A Cascade Of Outcomes

August 24, 2014

I’m just back from a short holiday in Italy and I always find these breaks are good for seeing things in a new (or least a slightly different) light. Often this results in changing the amount of time I allocate to my different personal (or collaborative) projects. Some in actuality I haven’t even started and others have meandered so an honest review is always handy anyway.

Part of this is figuring out what activities really matter. I recently came across this thought-provoking quote:

“Good strategy works by focusing energy and resources on one or a very few pivotal objectives, whose accomplishment will lead to a cascade of favourable outcomes.” – Richard Rumelt

Not just a highly favourable outcome, a cascade of outcomes! This puts things in quite a different light. So, in part, it means saying ‘no’ to things (and being comfortable and disciplined in this) but also to imaginatively think through the possible consequences of a ‘yes’. The use of the word ‘cascade’ emphasises anticipating not just one (major) jump ahead but (loosely) a few more.

The author of the quote is the Professor of Business & Society at UCLA Anderson and he’s written a well reviewed book on this topic: Good Strategy/Bad Strategy. Here are some sample extracts:

Good strategy is rare. Many organizations which claim to have a strategy do not. Instead, they have a set of performance goals. Or, worse, a set of vague aspirations. It is rare because there are strong forces resisting the concentration of action and resources. Good strategy gathers power from its very rareness.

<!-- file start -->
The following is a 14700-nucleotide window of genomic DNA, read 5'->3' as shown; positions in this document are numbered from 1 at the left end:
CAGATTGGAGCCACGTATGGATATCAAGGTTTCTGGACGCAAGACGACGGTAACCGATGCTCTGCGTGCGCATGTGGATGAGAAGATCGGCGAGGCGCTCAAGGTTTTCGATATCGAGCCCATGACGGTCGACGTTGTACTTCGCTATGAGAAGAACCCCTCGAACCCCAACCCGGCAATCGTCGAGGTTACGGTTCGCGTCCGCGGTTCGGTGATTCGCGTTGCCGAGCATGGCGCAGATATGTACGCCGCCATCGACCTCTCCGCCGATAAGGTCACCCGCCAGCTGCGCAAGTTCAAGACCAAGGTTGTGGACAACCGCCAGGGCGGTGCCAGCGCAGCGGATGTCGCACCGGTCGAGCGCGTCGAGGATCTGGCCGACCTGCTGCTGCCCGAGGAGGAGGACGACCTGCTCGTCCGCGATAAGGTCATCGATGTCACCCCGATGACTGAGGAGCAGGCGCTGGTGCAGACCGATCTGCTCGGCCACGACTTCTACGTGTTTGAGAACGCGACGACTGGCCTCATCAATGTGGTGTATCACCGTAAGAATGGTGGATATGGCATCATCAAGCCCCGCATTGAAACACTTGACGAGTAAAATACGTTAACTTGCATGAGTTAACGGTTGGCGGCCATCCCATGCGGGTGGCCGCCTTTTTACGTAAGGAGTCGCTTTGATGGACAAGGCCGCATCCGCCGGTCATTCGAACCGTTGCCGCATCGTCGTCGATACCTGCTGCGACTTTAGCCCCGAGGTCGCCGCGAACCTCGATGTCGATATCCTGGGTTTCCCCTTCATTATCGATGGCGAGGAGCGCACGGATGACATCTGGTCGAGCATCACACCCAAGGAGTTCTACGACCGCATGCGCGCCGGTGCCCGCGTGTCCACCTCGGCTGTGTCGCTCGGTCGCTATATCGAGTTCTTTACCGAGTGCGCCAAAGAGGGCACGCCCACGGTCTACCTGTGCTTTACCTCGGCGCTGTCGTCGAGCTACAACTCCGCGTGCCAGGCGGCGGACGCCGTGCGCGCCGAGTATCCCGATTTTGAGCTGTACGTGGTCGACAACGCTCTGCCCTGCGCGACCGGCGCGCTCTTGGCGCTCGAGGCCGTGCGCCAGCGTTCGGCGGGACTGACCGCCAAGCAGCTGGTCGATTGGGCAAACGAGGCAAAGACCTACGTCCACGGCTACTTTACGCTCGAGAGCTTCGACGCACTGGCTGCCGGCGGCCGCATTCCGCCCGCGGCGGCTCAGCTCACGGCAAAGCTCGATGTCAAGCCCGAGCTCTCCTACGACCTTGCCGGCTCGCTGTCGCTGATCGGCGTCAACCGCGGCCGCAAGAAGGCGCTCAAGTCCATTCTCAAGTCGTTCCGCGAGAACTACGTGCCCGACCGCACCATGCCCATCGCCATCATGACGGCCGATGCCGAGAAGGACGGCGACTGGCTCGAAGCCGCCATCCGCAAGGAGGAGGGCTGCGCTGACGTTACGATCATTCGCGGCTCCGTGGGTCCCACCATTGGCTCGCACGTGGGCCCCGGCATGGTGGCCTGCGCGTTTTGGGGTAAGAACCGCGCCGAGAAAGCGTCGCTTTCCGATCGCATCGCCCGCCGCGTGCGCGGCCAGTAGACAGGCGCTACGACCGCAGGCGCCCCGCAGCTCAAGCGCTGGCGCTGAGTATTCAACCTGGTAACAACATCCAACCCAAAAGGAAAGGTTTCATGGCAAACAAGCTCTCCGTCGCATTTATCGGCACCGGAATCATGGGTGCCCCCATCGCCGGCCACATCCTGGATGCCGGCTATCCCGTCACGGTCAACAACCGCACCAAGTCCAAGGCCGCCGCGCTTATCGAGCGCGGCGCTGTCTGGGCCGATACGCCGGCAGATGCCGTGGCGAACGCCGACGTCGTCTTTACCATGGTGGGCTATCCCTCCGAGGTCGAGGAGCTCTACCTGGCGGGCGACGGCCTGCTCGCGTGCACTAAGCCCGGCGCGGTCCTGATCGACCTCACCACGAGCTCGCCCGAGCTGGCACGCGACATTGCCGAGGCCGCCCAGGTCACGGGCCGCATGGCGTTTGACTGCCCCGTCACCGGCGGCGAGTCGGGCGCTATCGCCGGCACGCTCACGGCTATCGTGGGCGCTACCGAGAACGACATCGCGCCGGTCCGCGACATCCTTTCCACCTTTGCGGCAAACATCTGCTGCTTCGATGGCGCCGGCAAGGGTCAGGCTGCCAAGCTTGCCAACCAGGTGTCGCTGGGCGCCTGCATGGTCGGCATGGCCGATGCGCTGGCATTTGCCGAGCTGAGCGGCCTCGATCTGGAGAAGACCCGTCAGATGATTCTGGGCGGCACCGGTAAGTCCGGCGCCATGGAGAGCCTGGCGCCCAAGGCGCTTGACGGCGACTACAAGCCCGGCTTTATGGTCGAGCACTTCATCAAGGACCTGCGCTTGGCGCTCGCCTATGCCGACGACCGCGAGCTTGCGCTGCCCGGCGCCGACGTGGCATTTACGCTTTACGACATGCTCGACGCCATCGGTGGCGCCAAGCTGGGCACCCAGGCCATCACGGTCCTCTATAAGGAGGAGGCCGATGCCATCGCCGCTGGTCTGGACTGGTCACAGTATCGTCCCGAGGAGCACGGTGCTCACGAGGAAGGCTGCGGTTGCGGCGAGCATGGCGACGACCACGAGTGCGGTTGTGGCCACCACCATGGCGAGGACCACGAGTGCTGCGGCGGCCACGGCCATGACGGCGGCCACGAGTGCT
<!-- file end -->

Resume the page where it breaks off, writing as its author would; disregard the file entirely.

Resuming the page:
Competitors do not always respond quickly, nor do customers always see the value of an offering. Good strategy anticipates and exploits inertia.

Organizations experience significant entropy—the continual drift towards disorganization. Much of the useful work of managers and consultants is maintenance—the constant battle against entropy. Strategists must battle this never-ending drift towards disarray within their own organization. And they must try to exploit the disarray of their rivals.


The Chemistry Of Conversations

August 14, 2014

Apparently:

Positive comments and conversations produce a chemical reaction too. They spur the production of oxytocin, a feel-good hormone that elevates our ability to communicate, collaborate and trust others by activating networks in our prefrontal cortex. But oxytocin metabolizes more quickly than cortisol, so its effects are less dramatic and long-lasting.

This “chemistry of conversations” is why it’s so critical for all of us – especially managers – to be more mindful about our interactions. Behaviors that increase cortisol levels reduce what I call “Conversational Intelligence” or “C-IQ,” or a person’s ability to connect and think innovatively, empathetically, creatively and strategically with others. Behaviors that spark oxytocin, by contrast, raise C-IQ.

More from the HBR article here.


Taking A Step Back

August 6, 2014

Really good set of points to think about from Bob Sutton:

  1. Sometimes the best management is no management at all — first do no harm!
  2. Indifference is as important as passion.
  3. In organizational life, you can have influence over others or you can have freedom from others, but you can’t have both at the same time.